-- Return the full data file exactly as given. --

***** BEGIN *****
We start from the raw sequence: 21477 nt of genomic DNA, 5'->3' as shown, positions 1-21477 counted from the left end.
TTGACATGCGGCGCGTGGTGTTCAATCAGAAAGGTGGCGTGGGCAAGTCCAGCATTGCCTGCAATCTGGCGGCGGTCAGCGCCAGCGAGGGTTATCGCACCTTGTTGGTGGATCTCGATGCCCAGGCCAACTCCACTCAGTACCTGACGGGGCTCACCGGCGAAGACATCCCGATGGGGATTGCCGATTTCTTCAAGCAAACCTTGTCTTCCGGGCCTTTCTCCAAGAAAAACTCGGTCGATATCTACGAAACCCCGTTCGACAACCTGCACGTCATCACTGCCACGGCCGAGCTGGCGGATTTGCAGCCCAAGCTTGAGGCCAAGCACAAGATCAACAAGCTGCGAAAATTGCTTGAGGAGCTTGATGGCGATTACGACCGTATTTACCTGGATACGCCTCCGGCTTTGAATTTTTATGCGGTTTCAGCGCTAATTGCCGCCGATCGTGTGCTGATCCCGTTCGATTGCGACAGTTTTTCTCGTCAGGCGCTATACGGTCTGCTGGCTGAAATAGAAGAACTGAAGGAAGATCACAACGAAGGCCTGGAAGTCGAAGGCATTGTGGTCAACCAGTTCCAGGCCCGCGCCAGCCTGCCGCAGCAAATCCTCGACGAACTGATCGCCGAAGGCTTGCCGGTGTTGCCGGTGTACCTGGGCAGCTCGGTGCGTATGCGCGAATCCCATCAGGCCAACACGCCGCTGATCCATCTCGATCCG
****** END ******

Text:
We start from the raw sequence: 21477 nt of genomic DNA, 5'->3' as shown, positions 1-21477 counted from the left end.
TTGACATGCGGCGCGTGGTGTTCAATCAGAAAGGTGGCGTGGGCAAGTCCAGCATTGCCTGCAATCTGGCGGCGGTCAGCGCCAGCGAGGGTTATCGCACCTTGTTGGTGGATCTCGATGCCCAGGCCAACTCCACTCAGTACCTGACGGGGCTCACCGGCGAAGACATCCCGATGGGGATTGCCGATTTCTTCAAGCAAACCTTGTCTTCCGGGCCTTTCTCCAAGAAAAACTCGGTCGATATCTACGAAACCCCGTTCGACAACCTGCACGTCATCACTGCCACGGCCGAGCTGGCGGATTTGCAGCCCAAGCTTGAGGCCAAGCACAAGATCAACAAGCTGCGAAAATTGCTTGAGGAGCTTGATGGCGATTACGACCGTATTTACCTGGATACGCCTCCGGCTTTGAATTTTTATGCGGTTTCAGCGCTAATTGCCGCCGATCGTGTGCTGATCCCGTTCGATTGCGACAGTTTTTCTCGTCAGGCGCTATACGGTCTGCTGGCTGAAATAGAAGAACTGAAGGAAGATCACAACGAAGGCCTGGAAGTCGAAGGCATTGTGGTCAACCAGTTCCAGGCCCGCGCCAGCCTGCCGCAGCAAATCCTCGACGAACTGATCGCCGAAGGCTTGCCGGTGTTGCCGGTGTACCTGGGCAGCTCGGTGCGTATGCGCGAATCCCATCAGGCCAACACGCCGCTGATCCATCTCGATCCG